Apple’s response is not a surprise, as it is the same thing the company has said several times in the past. Since iOS 8, Apple has stopped storing encryption keys for devices, making it impossible for the company to unlock iPhones and iPads under police request. Without an encryption key, Apple cannot bypass a passcode to gain access to an iOS device.

In a brief filed with the court, Apple said 90 percent of its devices are running iOS 8 or higher and are thus inaccessible. Apple is able to access the 10 percent of devices that continue to use iOS 7 or below, but the company told the judge that being forced to comply with the Justice Department’s request could tarnish its brand.

„Forcing Apple to extract data in this case, absent clear legal authority to do so, could threaten the trust between Apple and its customers and substantially tarnish the Apple brand,“ Apple’s lawyers wrote.

Apple’s encryption changes, implemented in 2014 with iOS 8, have been unpopular with some law enforcement officials. FBI Director James Comey has expressed concern that encryption implemented by companies like Google and Apple lets people „place themselves above the law.“

Just yesterday, Apple CEO Tim Cook told an interviewer encryption is a necessity and that software backdoors are unacceptable, reiterating Apple’s long-standing opinion on the subject.

Note: Due to the political nature of the discussion regarding this topic, the discussion thread is located in our Politics, Religion, Social Issues forum. All forum members and site visitors are welcome to read and follow the thread, but posting is limited to forum members with at least 100 posts.



Continued:  

Apple Reiterates Inability to Unlock iOS Devices Running iOS 8 or Higher in New Court Filing

Apple Car is almost ready for public road tests

Apple is reported to have met with officials at California’s Department of Motor Vehicles to discuss plans to test its self-driving Apple Car on public roads. What does this mean? Quite possibly that we’re set to get a glimpse of the Apple Car a lot sooner than most people figured. According to the Guardian, the fact […]

(via Cult of Mac – Tech and culture through an Apple lens)


Continue reading: 

Apple Car is almost ready for public road tests

Apple Met With California DMV to Review Autonomous Vehicle Regulations

Apple senior legal counsel Mike Maletic held an hour-long meeting with the California Department of Motor Vehicles last month to review „autonomous vehicle regulations,“ according to internal documents obtained by The Guardian. The revelation comes amid widespread rumors that Apple has hired hundreds of employees to develop an electric vehicle over the past several months.

California DMV headquarters in Sacramento
Maletic reportedly met with a trio of DMV executives familiar with self-driving cars, including deputy director Bernard Soriano and chief of strategic planning Stephanie Dougherty, who are co-sponsors of California’s autonomous vehicle regulation project. Brian Soublet, the department’s deputy director and chief counsel, was also in the meeting, according to the report.

California’s DMV is developing regulations for the eventual deployment and public operation of autonomous vehicles. These rules will establish requirements that manufacturers must meet to certify that their driverless vehicles have been successfully tested, meet safety criteria, and are ready for consumers to operate on public roads.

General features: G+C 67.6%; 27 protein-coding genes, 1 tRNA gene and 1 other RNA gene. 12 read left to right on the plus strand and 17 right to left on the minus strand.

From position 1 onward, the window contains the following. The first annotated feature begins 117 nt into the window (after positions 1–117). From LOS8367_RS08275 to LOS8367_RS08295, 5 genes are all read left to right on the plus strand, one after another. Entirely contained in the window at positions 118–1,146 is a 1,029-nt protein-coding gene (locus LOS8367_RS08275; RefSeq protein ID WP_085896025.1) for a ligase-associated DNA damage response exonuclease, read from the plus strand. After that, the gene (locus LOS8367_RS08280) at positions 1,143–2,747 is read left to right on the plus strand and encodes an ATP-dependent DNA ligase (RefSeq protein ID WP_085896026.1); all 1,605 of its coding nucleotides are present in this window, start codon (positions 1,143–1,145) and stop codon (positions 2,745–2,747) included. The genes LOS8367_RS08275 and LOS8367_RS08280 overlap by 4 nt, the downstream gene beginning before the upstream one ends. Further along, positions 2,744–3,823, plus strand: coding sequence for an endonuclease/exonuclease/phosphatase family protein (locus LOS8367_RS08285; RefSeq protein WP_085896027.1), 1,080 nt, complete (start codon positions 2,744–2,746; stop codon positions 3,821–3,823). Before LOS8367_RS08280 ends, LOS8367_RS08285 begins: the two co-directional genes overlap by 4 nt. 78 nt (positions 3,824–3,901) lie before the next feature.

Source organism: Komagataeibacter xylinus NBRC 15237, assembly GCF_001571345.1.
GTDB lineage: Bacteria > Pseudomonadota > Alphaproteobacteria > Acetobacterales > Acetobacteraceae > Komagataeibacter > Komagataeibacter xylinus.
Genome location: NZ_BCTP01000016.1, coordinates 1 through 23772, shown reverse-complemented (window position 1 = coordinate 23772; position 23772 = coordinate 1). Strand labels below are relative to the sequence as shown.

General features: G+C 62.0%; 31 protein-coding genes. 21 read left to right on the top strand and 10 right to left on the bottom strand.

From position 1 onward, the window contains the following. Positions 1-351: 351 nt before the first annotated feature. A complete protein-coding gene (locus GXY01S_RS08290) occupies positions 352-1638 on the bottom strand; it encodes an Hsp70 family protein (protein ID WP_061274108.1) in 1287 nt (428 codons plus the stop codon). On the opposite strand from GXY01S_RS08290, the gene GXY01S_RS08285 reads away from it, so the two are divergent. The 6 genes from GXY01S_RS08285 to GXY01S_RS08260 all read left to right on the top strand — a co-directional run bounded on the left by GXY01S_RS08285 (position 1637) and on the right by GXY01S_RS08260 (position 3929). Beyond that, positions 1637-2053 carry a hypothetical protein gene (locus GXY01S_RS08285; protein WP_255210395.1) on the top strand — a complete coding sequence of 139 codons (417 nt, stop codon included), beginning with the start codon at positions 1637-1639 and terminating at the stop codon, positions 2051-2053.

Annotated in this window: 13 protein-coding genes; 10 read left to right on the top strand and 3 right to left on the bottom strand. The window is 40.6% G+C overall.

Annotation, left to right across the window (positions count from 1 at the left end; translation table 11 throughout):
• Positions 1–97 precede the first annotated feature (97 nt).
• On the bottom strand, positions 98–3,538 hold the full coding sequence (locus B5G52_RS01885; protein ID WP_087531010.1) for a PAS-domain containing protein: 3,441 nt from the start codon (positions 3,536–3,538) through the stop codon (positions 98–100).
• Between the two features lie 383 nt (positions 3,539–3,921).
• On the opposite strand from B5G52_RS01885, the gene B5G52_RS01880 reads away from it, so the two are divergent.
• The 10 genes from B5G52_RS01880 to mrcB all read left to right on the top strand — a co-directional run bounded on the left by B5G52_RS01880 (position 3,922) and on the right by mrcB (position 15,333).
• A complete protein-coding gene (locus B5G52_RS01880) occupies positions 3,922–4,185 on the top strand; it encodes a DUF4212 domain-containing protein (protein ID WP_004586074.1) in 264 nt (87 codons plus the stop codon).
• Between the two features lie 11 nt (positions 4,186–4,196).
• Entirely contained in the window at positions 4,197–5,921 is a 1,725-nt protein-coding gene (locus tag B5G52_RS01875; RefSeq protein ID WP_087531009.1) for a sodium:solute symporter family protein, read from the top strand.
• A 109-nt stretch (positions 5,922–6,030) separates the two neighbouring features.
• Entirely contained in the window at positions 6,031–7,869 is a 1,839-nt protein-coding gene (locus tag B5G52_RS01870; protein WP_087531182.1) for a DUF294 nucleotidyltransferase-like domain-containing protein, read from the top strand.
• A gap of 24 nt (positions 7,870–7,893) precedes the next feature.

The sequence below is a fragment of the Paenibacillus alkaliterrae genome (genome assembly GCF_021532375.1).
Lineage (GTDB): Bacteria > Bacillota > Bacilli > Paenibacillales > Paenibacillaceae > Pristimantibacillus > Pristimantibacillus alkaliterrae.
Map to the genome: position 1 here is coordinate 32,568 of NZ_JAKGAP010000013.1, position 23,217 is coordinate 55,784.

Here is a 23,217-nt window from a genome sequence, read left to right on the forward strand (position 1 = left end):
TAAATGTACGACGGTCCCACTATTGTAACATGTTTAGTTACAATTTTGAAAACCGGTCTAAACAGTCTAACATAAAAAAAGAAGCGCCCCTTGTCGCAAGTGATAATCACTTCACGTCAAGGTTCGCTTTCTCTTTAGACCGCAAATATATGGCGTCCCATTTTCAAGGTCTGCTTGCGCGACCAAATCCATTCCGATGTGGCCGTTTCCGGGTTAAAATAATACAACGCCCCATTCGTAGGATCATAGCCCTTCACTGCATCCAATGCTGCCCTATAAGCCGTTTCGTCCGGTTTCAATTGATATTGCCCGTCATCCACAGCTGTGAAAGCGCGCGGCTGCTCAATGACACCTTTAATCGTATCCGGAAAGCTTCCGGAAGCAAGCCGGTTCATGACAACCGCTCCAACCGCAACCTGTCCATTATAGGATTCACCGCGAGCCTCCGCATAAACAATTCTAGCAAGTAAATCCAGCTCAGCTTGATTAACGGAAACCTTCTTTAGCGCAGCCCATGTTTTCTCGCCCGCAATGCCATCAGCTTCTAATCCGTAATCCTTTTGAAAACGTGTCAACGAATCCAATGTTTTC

Apple would be required to obtain an Autonomous Vehicle Testing Permit from the California DMV to test autonomous vehicles on public roads, which Volkswagen, Mercedes-Benz, Google, Tesla Motors, Nissan, BMW, Honda and others have already done. Given the Cupertino-based company’s culture of secrecy, however, that is an unlikely scenario.

If Apple does seek a testing permit for its Project Titan self-driving car, it will have to sacrifice much of its legendary preference for secrecy. Manufacturers applying for a permit have to detail the make, model and vehicle identification number (VIN) of cars they want to test, share details of autonomous features and capabilities, and identify test drivers by name.

If rumors about Apple testing an electric vehicle are true, it is more likely that the iPhone maker will use a private testing facility such as GoMentum Station, a 2,100-acre former naval base in the San Francisco Bay Area run by the Contra Costa Transportation Authority. Apple could also use its own property to test vehicles with complete privacy, something it may already be doing.

Apple’s rumored „Project Titan“ electric vehicle research and development could be based at a top-secret office and lab complex in Sunnyvale codenamed SG05, the report corroborates. Bloomberg reported in February that Apple aims to begin electric car production as early as 2020, but the company’s roadmap is not entirely clear due to the highly secretive nature of the project.



Originally posted here:

Apple Met With California DMV to Review Autonomous Vehicle Regulations

Find My iPhone reunites family that escaped California wildfire

A battalion chief with the California Department of Forestry and Fire Protection was reunited with his family after they fled their burning home — thanks to Apple’s “Find my iPhone” feature. Paul Duncan was on a job fighting a forest fire in Hidden Valley, California, when he received a panicked call from his wife saying […]

(via Cult of Mac – Tech and culture through an Apple lens)


Link – 

Find My iPhone reunites family that escaped California wildfire